Dallas PD under scrutiny for lack of progress in crime reduction plan
DALLAS - The Dallas Police Department is facing criticism from city council members over the lack of progress with the department’s violent crime reduction plan.
The department says the city is seeing fewer robberies, but other violent crimes like assaults are up.
DPD command staff acknowledged there are some areas they are falling short but say many other major cities are facing some of the same issues. And there are some factors beyond their control that will take a community effort to fight.
Serious doubts were expressed by some city council members about the Dallas Police Department’s successes in reducing violent crime.
“Yes or no, is your violent crime plan working?” asked Councilmember Cara Mendelsohn.
“Ma’am, it’s not a yes or no answer,” explained Dallas Police Chief Renee Hall. “There are some portions of the crime plan that are working, and there are some that need some adjusting.”
Although robberies are down in some areas so far this year, aggravated assaults in Dallas continue to climb. They are up almost 30 percent from last year, and the rate of crime being solved is lower than the national average.
“All I can do is look at the data and look at the strategy and say there is a leadership performance issue and that this plan is not producing and this department is not producing acceptable results,” Mendelsohn said.
Defending her staff, Chief Hall says many violent crimes they’re seeing are between people who know each other, and major cities across the country are seeing similar increases in violent crime.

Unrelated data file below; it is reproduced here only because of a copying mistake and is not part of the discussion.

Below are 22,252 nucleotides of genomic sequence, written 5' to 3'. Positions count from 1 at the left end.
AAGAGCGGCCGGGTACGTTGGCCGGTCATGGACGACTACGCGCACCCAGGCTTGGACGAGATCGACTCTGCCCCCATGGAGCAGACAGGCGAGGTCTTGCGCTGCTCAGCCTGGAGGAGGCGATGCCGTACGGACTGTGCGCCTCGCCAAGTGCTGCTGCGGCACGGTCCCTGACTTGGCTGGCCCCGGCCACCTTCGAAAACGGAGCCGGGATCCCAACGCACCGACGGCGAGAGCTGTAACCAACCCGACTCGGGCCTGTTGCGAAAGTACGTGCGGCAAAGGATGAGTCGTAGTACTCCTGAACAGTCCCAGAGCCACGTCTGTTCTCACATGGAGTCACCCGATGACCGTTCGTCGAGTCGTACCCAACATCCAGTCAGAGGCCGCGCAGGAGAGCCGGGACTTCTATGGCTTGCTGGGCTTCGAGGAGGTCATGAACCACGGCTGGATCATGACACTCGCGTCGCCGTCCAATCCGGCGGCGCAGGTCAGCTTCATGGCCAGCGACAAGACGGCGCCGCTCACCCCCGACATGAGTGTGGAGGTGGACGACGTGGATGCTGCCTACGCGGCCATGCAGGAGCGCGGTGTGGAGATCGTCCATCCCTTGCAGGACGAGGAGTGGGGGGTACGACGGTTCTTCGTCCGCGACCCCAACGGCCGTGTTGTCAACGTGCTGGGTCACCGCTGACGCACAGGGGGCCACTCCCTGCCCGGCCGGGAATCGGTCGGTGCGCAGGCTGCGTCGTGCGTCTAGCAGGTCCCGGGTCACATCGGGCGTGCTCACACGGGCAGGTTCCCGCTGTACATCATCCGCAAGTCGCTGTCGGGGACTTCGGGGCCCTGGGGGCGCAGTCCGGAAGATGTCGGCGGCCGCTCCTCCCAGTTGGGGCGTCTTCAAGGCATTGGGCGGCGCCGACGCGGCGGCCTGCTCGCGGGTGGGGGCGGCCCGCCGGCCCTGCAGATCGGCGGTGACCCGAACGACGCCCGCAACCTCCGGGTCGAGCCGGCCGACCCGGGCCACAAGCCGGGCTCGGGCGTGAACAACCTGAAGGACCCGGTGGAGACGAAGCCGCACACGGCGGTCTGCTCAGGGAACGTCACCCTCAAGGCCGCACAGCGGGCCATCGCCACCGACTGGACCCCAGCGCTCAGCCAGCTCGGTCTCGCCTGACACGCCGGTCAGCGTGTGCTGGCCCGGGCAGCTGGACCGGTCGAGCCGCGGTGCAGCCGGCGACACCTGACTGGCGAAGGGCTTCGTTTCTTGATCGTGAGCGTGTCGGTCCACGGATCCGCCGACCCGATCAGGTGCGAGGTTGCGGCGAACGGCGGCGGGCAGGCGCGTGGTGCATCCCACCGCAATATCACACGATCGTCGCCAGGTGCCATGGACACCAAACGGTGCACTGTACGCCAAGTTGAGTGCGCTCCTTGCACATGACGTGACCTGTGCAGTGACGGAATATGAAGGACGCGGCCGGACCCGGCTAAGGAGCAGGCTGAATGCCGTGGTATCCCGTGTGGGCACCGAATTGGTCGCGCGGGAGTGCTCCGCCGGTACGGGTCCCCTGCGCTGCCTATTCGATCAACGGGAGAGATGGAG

“I do believe there’s areas of improvement,” she said. “We’re constantly reevaluating what trends we’re seeing, who we’re going after and what locations we can address to reduce some of this violent crime.”
Other council members say the crime issues go beyond just making arrests.
“When you talk about mental health problems, folks who are unemployed, folks who are on drugs, folks who are alcoholics, you cannot blame Chief Renee Hall for the crime in this city, nor can you just blame it all on the police,” said Councilmember Carolyn King Arnold.
City leaders say there are different strategies in next year's budget plan to help Dallas police.
“When we discuss a mobile crisis response team, what we’re going to be proposing to the council is a very specific team of individuals that would be available to the police department. Folks who are trained in social work and in conflict resolution,” said Dallas Asst. City Manager Jon Fortune.
“We can’t just throw our hands up and say we can’t do anything about those,” said Councilmember Adam McGough. “We have to be digging into every layer of this.”
City leaders plan to dive deeper into solutions to violent crime as they discuss the city budget during a briefing Tuesday.
Dallas PD and the city council will also discuss changes made within DPD so far this year in light of protests in May and June.